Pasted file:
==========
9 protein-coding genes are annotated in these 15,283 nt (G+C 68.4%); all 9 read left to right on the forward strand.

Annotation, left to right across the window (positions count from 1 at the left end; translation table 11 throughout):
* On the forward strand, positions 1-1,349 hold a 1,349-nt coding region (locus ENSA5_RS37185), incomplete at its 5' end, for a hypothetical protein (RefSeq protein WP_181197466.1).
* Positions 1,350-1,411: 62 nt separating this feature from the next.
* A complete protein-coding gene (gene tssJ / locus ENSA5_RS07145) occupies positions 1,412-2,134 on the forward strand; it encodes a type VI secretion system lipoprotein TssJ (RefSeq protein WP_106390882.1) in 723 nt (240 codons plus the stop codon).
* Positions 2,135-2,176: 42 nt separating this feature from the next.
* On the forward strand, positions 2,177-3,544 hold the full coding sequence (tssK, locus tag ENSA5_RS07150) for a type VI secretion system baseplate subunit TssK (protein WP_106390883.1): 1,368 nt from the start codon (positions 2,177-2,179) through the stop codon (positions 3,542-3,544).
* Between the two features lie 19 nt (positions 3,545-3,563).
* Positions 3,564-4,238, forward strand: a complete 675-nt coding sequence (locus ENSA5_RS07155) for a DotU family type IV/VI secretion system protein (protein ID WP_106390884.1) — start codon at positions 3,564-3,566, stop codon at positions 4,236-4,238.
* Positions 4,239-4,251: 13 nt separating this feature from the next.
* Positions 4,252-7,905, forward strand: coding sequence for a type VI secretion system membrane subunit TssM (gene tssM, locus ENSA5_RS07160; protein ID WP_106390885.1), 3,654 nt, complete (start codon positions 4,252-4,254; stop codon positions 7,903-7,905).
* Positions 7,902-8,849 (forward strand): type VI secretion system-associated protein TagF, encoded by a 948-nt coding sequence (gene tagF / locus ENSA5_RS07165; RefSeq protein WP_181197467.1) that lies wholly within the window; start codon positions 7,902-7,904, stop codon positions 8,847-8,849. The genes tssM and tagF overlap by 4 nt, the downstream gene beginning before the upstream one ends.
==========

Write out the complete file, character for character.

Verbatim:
9 protein-coding genes are annotated in these 15,283 nt (G+C 68.4%); all 9 read left to right on the forward strand.

Annotation, left to right across the window (positions count from 1 at the left end; translation table 11 throughout):
* On the forward strand, positions 1-1,349 hold a 1,349-nt coding region (locus ENSA5_RS37185), incomplete at its 5' end, for a hypothetical protein (RefSeq protein WP_181197466.1).
* Positions 1,350-1,411: 62 nt separating this feature from the next.
* A complete protein-coding gene (gene tssJ / locus ENSA5_RS07145) occupies positions 1,412-2,134 on the forward strand; it encodes a type VI secretion system lipoprotein TssJ (RefSeq protein WP_106390882.1) in 723 nt (240 codons plus the stop codon).
* Positions 2,135-2,176: 42 nt separating this feature from the next.
* On the forward strand, positions 2,177-3,544 hold the full coding sequence (tssK, locus tag ENSA5_RS07150) for a type VI secretion system baseplate subunit TssK (protein WP_106390883.1): 1,368 nt from the start codon (positions 2,177-2,179) through the stop codon (positions 3,542-3,544).
* Between the two features lie 19 nt (positions 3,545-3,563).
* Positions 3,564-4,238, forward strand: a complete 675-nt coding sequence (locus ENSA5_RS07155) for a DotU family type IV/VI secretion system protein (protein ID WP_106390884.1) — start codon at positions 3,564-3,566, stop codon at positions 4,236-4,238.
* Positions 4,239-4,251: 13 nt separating this feature from the next.
* Positions 4,252-7,905, forward strand: coding sequence for a type VI secretion system membrane subunit TssM (gene tssM, locus ENSA5_RS07160; protein ID WP_106390885.1), 3,654 nt, complete (start codon positions 4,252-4,254; stop codon positions 7,903-7,905).
* Positions 7,902-8,849 (forward strand): type VI secretion system-associated protein TagF, encoded by a 948-nt coding sequence (gene tagF / locus ENSA5_RS07165; RefSeq protein WP_181197467.1) that lies wholly within the window; start codon positions 7,902-7,904, stop codon positions 8,847-8,849. The genes tssM and tagF overlap by 4 nt, the downstream gene beginning before the upstream one ends.